Individual characteristics examined were age, hospital tenure, specialty tenure, education, expertise, certification, and personality. Individual characteristics examined were age, hospital tenure, specialty tenure, education, expertise, certification, and personality. Age, hospital tenure, and specialty tenure were measured on a continuous scale of years and collapsed for further analysis. Nurses reported their highest nursing education degree as a diploma, associate degree, baccalaureate, masters, or doctorate (DNP or PhD). These categories were collapsed for further analysis. Nurses self-reported their level of expertise as novice, competent, or expert.

Organizational factors examined were culture of safety and workload. Participants were asked to indicate if they worked at a Magnet® designated organization. Further, participants reported workload by indicating their typical nurse-to-patient ratio over the past three months. These categories were collapsed for further analysis.

Data Analysis
Data analysis was conducted using the SPSS version 23 (SPSS Inc., Chicago, IL, USA) and Stata SE, version 12.1 (StataCorp, College Station, TX, USA). RMEI frequency counts of errors were determined from category definitions as specified by the tool: (1) none = 0, (2) once = 1, (3) 2 to 5 times = 3 and more than 5 times = 6 and then summed. TIPI items 2, 4, 6, 8 and 10 were reverse coded, and averages were calculated to measure the five personality domains.

RMEI results are characterized descriptively by mean (M), median (Mdn) and interquartile range (IQR). Bivariate relationships between the dependent variable (RMEI) and continuous or ordinal independent variables were evaluated using Spearman nonparametric rank correlations. Kruskal-Wallis nonparametric ANOVA was performed to examine relationships between RMEI and categorical independent variables. A multivariable regression model was calculated to evaluate the independent effects of variables on recovered errors. Various count regression models were considered, including Poisson, negative binomial, and zero-inflated models. A negative binomial model provided the best fit. Incidence rate ratios (IRR) were calculated to assess relationships between RMEI and independent variables. IRR represents the ratio of two group-level RMEI incidences (i.e., the number of recovered medical errors over the three-month RMEI-defined period).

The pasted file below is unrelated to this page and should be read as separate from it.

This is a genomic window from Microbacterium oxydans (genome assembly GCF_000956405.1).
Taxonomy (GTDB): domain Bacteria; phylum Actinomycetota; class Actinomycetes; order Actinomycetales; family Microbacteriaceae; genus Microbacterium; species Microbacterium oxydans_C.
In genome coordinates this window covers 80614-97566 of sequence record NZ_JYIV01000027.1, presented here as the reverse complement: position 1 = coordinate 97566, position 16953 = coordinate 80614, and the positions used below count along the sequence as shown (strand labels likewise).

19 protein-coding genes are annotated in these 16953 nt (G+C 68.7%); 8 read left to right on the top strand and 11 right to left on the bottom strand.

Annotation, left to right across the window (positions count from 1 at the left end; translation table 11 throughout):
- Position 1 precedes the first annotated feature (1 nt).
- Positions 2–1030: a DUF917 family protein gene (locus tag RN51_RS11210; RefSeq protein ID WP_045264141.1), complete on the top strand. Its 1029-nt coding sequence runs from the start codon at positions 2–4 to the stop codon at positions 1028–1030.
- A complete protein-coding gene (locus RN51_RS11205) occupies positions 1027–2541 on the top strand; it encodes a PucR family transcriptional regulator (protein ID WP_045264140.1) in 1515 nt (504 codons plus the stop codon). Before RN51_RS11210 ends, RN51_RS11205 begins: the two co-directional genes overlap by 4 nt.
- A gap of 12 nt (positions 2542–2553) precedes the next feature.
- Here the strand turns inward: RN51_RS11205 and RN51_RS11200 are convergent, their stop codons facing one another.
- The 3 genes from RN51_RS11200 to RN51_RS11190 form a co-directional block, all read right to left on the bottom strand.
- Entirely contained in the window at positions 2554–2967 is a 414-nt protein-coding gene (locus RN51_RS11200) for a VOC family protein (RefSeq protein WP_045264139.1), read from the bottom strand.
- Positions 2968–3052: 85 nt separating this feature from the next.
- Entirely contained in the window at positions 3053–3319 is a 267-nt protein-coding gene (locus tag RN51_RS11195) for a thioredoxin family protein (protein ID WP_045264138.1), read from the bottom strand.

A total of 438 surveys were returned from the 4000 surveys sent indicated a response rate of 10.95%. Of the 438 returned surveys, 254 were excluded because participants answered that they were not employed as a medical-surgical nurse. A total of 184 surveys were eligible for analysis to examine relationships among study variables. Of the 184 eligible surveys, 28 surveys did not contain complete RMEI data and were excluded from regression analysis (n = 28). During the regression analysis, one outlier was eliminated leaving 155 surveys eligible for regression analysis (Figure 2).

Figure 2. Response rate throughout the recruitment and analysis process.

[View full size]

The mean age of study participants was 43.64 (Mdn = 44, SD = 11) which is similar to the overall nurse population in the country (U. S. Department of Health and Human Services Health Resources and Services Administration, 2010). Approximately two-thirds of participants possessed a university degree (63.6%). The majority of participants had ten or fewer years of experience in their current organization (71.2%), and 55.4% of participants had ten or fewer years of experience in their specialty. The sample demographics are presented in Tables 1 and 2.

Table 1. Sample Demographics





Male 15 8.2
Female 168 91.3


Fulltime 154 83.7
Part time 15 8.2
Per diem 15 8.2


Staff nurse 96 52.2
Charge nurse 49 26.6
Manager 35 19.0


Day 120 65.2
Night/Evening 61 33.2


8 hour 43 23.4
12 hour 138 75.0

Hospital Size

Less than 50 beds 10 5.4
50 beds and greater 161 87.5

Teaching Hospital

Yes 109 59.2
No 62 33.7

Note. N = 184

Table 2. Sample Individual and Organizational Characteristics


No. (%)

M (Mdn)


Age (in years)

43.64 (44)


20 to 29 22 (12.0)
30 to 39 44 (23.9)
40 to 49 54 (29.3)
50 to 59 45 (24.5)
60 and above 15 (8.2)


Diploma 3 (1.6)
Associate 64 (34.8)
Baccalaureate 82 (44.6)
Master 33 (17.9)
Doctor 2 (1.1)

Facility tenure (in years)

8.20 (6)


1 to 10 131 (71.2)
11 to 20 38 (20.7)